From Publishers Weekly
When Captain John Buddington of New London, Conn., set out on a whaling expedition in September 1855, he discovered the HMS Resolute, a British navy ship without a soul on board. How the Resolute made it from its British home port to Arctic Sea whaling territory to a central place in the White House's Oval Office makes up the core of this gripping historical adventure. Describing the explorers who set out to conquer the Arctic "Otherworld" as the "astronauts of their day," Pulitzer nominee Sandler creates a taut, absorbing story and a multi-faceted portrait of heroism that encompasses the overwhelming missteps, hardships and almost irrational tenacity that sprung from British naval secretary John Barrow's decision that Britain would discover the fabled Northwest Passage around the new world-a task he believed would take no longer than "a single season." That decision would be followed by 40 years of failed search-and-rescue missions-of which the Resolute was just one-after the initial 1845 voyage, led by Captain John Franklin, disappeared. The discovery of the Resolute represented both a vital clue in Franklin's disappearance and a haunting symbol of its nation's inexhaustible determination to make navigating the passage a uniquely British triumph. Sandler eloquently illustrates how the expedition became a new quest for the Holy Grail and provides an adventure story worthy of that tradition. 20 photos, 30 b/w illustrations.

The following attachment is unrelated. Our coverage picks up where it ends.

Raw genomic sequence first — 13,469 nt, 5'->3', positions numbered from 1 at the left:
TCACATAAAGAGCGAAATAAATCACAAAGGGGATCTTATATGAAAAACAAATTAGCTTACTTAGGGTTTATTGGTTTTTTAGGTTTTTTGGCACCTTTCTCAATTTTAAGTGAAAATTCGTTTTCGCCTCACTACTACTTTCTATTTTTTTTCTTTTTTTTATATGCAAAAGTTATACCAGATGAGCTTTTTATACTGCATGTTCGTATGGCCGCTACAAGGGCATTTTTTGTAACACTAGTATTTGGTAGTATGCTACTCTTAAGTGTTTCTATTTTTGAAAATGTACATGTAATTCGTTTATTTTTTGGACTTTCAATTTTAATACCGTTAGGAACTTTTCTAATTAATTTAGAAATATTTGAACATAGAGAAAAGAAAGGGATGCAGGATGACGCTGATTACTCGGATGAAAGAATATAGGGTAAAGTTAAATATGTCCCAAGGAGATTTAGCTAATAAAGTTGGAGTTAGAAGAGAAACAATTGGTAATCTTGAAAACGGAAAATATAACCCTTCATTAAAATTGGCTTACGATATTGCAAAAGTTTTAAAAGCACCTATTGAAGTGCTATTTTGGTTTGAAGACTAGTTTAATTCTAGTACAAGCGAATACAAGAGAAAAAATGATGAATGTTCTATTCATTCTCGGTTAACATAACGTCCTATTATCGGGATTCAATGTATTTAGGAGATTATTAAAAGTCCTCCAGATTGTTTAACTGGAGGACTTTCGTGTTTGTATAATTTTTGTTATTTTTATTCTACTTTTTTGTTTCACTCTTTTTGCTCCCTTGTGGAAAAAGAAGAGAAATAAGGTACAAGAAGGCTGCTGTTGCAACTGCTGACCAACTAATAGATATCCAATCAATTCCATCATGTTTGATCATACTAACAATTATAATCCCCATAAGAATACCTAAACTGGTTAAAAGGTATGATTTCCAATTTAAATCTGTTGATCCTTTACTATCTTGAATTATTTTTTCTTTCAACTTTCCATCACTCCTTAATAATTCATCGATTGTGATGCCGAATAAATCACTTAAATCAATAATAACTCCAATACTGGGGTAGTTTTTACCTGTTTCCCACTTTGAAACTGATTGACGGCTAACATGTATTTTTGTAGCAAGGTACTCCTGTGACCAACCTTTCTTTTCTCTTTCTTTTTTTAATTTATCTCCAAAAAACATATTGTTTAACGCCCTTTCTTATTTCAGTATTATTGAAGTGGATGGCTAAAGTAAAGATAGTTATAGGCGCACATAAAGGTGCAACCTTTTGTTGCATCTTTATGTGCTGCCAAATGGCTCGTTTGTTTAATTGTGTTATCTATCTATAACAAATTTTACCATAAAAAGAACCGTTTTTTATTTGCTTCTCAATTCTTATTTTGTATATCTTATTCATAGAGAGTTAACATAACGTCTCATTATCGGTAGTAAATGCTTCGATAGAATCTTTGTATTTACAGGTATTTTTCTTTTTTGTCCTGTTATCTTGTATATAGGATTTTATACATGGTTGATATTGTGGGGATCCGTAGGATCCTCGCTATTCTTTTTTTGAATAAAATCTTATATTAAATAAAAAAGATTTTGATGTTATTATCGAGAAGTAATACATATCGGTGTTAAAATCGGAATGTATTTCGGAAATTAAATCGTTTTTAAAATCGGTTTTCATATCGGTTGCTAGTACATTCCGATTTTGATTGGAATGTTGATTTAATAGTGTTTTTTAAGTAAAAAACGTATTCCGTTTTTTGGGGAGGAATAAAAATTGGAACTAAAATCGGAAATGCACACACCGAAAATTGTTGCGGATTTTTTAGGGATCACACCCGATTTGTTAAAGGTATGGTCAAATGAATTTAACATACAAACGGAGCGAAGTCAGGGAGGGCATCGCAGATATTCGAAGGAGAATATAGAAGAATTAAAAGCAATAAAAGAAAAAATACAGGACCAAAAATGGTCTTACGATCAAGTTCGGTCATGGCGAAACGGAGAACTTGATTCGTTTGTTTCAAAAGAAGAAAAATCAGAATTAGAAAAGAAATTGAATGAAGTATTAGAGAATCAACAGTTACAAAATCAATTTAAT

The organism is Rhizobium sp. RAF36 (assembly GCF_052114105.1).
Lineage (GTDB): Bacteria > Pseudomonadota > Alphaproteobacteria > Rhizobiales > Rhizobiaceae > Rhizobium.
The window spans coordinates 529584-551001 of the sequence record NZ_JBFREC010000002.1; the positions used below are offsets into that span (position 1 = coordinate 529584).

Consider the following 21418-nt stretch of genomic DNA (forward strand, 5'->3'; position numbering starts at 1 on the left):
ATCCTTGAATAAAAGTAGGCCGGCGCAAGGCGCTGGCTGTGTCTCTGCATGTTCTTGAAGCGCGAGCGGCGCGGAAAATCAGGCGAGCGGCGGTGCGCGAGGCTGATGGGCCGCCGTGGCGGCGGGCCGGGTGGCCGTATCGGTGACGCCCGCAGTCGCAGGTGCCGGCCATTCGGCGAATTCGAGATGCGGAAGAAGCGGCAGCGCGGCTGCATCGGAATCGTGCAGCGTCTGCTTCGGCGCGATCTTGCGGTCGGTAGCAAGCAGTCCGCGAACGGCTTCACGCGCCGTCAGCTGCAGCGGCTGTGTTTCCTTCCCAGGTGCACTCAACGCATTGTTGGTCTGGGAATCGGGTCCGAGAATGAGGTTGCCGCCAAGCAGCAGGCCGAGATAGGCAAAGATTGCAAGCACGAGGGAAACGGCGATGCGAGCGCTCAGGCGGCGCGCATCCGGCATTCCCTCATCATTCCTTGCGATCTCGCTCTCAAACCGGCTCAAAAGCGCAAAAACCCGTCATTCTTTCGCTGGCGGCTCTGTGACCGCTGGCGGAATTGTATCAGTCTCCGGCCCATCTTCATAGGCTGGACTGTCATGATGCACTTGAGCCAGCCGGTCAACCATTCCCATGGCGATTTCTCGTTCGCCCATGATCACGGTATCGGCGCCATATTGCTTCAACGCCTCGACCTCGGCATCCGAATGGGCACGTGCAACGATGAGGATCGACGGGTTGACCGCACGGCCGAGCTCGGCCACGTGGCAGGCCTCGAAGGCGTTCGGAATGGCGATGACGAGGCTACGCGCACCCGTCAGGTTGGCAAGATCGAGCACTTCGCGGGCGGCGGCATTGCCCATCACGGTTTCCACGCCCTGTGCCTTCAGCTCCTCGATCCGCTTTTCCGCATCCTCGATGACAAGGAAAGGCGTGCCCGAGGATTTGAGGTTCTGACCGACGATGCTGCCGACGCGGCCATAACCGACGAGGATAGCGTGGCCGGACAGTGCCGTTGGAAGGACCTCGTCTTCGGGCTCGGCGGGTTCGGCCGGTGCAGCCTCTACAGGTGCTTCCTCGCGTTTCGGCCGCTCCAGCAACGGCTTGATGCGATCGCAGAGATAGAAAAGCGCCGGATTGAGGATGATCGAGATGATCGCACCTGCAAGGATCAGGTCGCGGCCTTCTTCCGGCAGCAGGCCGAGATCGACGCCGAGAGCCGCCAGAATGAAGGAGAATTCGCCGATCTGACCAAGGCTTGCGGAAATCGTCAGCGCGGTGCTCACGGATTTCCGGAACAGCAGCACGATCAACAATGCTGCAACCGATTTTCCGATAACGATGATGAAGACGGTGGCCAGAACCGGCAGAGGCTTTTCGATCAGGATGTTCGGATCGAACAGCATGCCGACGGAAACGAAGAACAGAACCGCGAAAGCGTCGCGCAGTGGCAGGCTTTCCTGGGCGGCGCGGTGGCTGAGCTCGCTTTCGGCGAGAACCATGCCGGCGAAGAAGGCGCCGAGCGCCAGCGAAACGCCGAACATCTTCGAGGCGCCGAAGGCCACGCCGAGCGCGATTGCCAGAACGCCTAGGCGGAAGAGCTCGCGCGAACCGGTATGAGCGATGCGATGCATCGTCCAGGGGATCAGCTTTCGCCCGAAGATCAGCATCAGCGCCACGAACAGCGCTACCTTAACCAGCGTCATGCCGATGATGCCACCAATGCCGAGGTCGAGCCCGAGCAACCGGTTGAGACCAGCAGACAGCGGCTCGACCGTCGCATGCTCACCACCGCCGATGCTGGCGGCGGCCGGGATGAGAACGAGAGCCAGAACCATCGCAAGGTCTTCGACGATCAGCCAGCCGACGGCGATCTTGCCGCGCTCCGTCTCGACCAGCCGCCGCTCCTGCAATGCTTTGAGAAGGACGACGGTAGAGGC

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Though there are plenty of detailed works about specific Arctic expeditions, a general history suffices for some readers. Sandler surveys the famous quest for the Northwest Passage, which the British navy actively pursued from 1818 to the early 1850s, when Robert McClure and crew made the first complete passage. But his renown was then and has ever since been eclipsed by the man he and several other commanders were dispatched to find: Sir John Franklin, whose disastrous fate is relayed in Ice Blink,
by Scott Cookman (2000). Among the many stories Sandler tells, the strangest concerns a ship, the Resolute
, which was abandoned by another of Franklin's would-be rescuers. Somehow, the Resolute
drifted back to civilization, was discovered by an American whaling ship, and was returned to an appreciative Britain obsessed with any trace of Franklin. Later, Queen Victoria had a desk hewn from the Resolute
and given to President Rutherford Hayes; it today occupies the Oval Office. Endowed with dozens of images, Sandler's enticement to a popular topic in exploration history is well suited to library requirements. Gilbert TaylorCopyright © American Library Association. All rights reserved